A command “QUERY” has been introduced into the standard which allows a PMBus host to “ask” a bus device whether it supports a certain PMBus standard or manufacturer specific command. In reply to a received QUERY command, the device “answers” either with “command supported” or “command not supported.” However, the standard QUERY command is not designed to include manufacturer alternative commands which may be used instead of the queried command. In order to facilitate bus communication, there is a need for an accordingly enhanced QUERY command.
However, this need is not limited to PMBus communication. Any generic communication protocol used with a generic communication link (two-wire serial bus, parallel bus, wireless connection, etc.) may benefit from such an enhancement.
In light of the foregoing background, the following presents a simplified summary of the present disclosure in order to provide a basic understanding of some aspects of the invention. This summary is not an extensive overview of the invention.
One example of the invention relates to a method for exchanging information between a first device and a second device connected via a communication link, the communication link supporting a query command and at least a further command, where each command includes a specific command code. The method comprises transmitting a query command code and data from the first device via the communication link, the data identifying a specific command, receiving the query command code and the data at the second device, transmitting reply data from the second device via the communication link, the reply data including at least a first segment and second segment, and receiving the reply data at the first device, wherein the first segment includes information whether the specific command is supported, wherein, if the specific command is not supported, the second segment includes information identifying an alternative command to the specific command.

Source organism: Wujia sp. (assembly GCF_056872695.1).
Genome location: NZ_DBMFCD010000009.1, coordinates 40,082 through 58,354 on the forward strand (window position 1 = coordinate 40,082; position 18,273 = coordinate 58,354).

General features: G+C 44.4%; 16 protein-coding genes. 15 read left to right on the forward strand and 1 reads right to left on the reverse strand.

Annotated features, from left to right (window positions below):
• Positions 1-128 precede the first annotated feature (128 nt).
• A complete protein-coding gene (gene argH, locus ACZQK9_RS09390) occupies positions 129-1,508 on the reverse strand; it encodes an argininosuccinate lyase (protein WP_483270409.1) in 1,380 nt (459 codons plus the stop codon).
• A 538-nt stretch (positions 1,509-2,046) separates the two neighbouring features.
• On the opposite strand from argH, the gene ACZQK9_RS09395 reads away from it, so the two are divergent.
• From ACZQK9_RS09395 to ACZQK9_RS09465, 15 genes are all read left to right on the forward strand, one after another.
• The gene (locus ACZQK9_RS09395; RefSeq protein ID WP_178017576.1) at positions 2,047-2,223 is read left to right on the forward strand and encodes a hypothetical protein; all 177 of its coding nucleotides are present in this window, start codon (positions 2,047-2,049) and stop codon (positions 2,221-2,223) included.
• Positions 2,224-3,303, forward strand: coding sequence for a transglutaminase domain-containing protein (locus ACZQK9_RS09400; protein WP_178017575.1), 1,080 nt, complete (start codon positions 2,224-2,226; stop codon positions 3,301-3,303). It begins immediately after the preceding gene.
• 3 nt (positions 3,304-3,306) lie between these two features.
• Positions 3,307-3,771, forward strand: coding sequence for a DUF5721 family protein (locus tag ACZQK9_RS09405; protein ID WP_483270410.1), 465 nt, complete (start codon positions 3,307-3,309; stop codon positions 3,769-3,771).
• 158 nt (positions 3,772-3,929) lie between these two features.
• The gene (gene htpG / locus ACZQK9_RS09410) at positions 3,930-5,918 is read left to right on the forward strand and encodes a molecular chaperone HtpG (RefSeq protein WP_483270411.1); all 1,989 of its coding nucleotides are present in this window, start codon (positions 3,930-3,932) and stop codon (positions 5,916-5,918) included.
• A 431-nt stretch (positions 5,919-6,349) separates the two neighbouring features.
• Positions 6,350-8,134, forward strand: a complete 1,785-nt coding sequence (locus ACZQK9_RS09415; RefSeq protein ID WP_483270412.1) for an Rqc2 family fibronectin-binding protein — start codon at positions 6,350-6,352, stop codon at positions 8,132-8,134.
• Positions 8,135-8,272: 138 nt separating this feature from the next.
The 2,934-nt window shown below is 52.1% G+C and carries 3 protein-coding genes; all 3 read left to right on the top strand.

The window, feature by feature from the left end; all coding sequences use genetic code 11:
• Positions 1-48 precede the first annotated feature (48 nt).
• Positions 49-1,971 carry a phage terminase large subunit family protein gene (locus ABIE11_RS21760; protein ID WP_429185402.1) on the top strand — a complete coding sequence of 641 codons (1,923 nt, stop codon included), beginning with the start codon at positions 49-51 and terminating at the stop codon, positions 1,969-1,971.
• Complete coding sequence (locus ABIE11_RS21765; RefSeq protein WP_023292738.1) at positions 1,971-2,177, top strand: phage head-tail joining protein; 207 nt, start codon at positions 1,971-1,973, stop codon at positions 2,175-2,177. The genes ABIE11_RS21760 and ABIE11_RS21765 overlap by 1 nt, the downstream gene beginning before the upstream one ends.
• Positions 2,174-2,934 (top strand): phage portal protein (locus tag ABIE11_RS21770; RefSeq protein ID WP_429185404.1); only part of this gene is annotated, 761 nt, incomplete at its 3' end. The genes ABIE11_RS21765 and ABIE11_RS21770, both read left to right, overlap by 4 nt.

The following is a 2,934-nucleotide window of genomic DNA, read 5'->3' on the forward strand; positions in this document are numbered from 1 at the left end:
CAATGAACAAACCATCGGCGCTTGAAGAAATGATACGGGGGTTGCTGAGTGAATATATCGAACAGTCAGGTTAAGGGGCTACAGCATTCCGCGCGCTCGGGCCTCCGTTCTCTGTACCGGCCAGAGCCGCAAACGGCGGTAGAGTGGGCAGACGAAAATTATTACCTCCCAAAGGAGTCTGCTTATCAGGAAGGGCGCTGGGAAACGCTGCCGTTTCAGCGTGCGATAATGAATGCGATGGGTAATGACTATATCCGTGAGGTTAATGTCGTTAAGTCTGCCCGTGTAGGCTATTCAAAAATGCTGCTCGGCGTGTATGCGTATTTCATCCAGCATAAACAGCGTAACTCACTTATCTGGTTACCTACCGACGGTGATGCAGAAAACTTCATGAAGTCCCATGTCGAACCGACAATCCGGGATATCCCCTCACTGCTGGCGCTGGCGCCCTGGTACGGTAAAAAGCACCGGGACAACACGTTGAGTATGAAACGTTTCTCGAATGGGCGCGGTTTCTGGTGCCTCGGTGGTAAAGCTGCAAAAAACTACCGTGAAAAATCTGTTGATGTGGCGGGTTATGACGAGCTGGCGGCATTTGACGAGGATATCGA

These and other aspects will be described herein. This Summary is provided to introduce a selection of concepts in a simplified form that are further described below in the Detailed Description. The Summary is not intended to identify key features or essential features of the claimed subject matter, nor is it intended to be used to limit the scope of the claimed subject matter.
The invention can be better understood with reference to the following drawings and description. The components in the figures are not necessarily to scale; instead, emphasis is placed upon illustrating the principles of the invention. Moreover, in the figures, like reference numerals designate corresponding parts. In the drawings:
In the following description of the various embodiments, reference is made to the accompanying drawings, which form a part hereof, and in which is shown by way of illustration various embodiments in which the invention may be practiced. It is to be understood that other embodiments may be utilized and structural and functional modifications may be made.